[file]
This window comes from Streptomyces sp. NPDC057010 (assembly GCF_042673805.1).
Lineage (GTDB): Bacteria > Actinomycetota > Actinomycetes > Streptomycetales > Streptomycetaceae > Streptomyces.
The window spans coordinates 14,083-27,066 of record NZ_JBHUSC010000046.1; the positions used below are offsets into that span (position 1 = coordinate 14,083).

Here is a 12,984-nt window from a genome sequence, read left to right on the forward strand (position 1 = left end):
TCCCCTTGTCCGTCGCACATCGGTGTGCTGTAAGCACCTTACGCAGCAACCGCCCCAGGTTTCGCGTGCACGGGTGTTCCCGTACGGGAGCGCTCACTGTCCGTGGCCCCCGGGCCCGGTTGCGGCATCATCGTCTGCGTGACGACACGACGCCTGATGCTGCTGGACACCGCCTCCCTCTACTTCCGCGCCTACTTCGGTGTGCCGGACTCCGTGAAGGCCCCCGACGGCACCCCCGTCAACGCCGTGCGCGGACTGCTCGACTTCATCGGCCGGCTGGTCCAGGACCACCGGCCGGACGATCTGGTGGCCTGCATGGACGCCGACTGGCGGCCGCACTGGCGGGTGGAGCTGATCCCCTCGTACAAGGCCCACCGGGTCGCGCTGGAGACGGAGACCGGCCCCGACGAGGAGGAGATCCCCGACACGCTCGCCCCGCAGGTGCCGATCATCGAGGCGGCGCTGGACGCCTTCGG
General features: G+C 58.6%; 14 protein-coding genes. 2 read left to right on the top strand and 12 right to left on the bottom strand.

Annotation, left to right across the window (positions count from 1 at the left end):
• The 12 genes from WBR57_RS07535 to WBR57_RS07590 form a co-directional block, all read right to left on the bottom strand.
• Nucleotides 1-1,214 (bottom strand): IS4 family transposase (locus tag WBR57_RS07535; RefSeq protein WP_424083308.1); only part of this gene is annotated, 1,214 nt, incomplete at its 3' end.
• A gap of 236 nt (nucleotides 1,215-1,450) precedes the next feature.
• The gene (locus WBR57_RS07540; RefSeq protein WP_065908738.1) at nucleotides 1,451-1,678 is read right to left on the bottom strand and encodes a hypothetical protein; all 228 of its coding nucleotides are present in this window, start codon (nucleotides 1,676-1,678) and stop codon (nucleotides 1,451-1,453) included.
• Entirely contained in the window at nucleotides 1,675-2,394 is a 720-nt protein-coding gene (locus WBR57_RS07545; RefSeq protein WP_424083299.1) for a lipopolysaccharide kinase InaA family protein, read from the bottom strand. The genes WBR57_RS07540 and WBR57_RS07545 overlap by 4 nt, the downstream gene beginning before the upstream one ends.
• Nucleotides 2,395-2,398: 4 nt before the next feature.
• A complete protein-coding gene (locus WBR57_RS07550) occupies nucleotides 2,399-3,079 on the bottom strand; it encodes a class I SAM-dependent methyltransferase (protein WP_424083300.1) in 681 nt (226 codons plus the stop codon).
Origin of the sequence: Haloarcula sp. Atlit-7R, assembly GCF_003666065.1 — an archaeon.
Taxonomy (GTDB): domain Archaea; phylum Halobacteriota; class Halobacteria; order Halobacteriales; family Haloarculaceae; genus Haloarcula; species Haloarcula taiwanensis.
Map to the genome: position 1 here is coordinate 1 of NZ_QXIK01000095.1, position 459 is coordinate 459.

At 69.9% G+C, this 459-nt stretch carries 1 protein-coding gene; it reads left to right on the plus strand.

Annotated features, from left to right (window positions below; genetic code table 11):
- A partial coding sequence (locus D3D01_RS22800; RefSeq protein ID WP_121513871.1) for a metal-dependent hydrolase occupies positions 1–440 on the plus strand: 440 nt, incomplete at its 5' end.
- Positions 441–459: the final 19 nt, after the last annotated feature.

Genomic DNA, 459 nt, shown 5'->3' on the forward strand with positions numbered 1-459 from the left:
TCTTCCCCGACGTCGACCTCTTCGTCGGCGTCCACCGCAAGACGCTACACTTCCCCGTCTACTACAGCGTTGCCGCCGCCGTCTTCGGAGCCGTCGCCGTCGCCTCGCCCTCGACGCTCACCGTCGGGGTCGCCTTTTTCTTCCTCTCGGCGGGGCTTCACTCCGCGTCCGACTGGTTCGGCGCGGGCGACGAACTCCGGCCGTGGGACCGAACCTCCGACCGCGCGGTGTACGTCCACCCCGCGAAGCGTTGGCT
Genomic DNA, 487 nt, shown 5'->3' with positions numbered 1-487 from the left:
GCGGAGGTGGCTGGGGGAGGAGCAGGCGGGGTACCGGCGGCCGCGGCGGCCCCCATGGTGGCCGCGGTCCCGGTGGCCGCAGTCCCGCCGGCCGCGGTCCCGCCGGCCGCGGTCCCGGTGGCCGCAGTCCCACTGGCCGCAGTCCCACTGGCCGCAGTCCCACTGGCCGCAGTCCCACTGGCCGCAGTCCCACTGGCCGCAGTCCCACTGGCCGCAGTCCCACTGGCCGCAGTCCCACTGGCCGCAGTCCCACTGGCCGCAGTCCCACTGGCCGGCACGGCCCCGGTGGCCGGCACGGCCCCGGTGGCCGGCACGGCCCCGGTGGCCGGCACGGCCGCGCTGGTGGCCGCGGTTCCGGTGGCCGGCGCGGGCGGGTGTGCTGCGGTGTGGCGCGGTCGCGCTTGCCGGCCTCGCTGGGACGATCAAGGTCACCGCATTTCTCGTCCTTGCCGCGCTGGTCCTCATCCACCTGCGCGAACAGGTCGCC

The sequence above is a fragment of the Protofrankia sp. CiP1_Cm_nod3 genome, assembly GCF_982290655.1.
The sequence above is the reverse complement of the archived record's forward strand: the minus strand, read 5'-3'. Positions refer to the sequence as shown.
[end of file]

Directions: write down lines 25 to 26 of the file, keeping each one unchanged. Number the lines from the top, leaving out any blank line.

GCGGAGGTGGCTGGGGGAGGAGCAGGCGGGGTACCGGCGGCCGCGGCGGCCCCCATGGTGGCCGCGGTCCCGGTGGCCGCAGTCCCGCCGGCCGCGGTCCCGCCGGCCGCGGTCCCGGTGGCCGCAGTCCCACTGGCCGCAGTCCCACTGGCCGCAGTCCCACTGGCCGCAGTCCCACTGGCCGCAGTCCCACTGGCCGCAGTCCCACTGGCCGCAGTCCCACTGGCCGCAGTCCCACTGGCCGCAGTCCCACTGGCCGCAGTCCCACTGGCCGGCACGGCCCCGGTGGCCGGCACGGCCCCGGTGGCCGGCACGGCCCCGGTGGCCGGCACGGCCGCGCTGGTGGCCGCGGTTCCGGTGGCCGGCGCGGGCGGGTGTGCTGCGGTGTGGCGCGGTCGCGCTTGCCGGCCTCGCTGGGACGATCAAGGTCACCGCATTTCTCGTCCTTGCCGCGCTGGTCCTCATCCACCTGCGCGAACAGGTCGCC

The sequence above is a fragment of the Protofrankia sp. CiP1_Cm_nod3 genome, assembly GCF_982290655.1.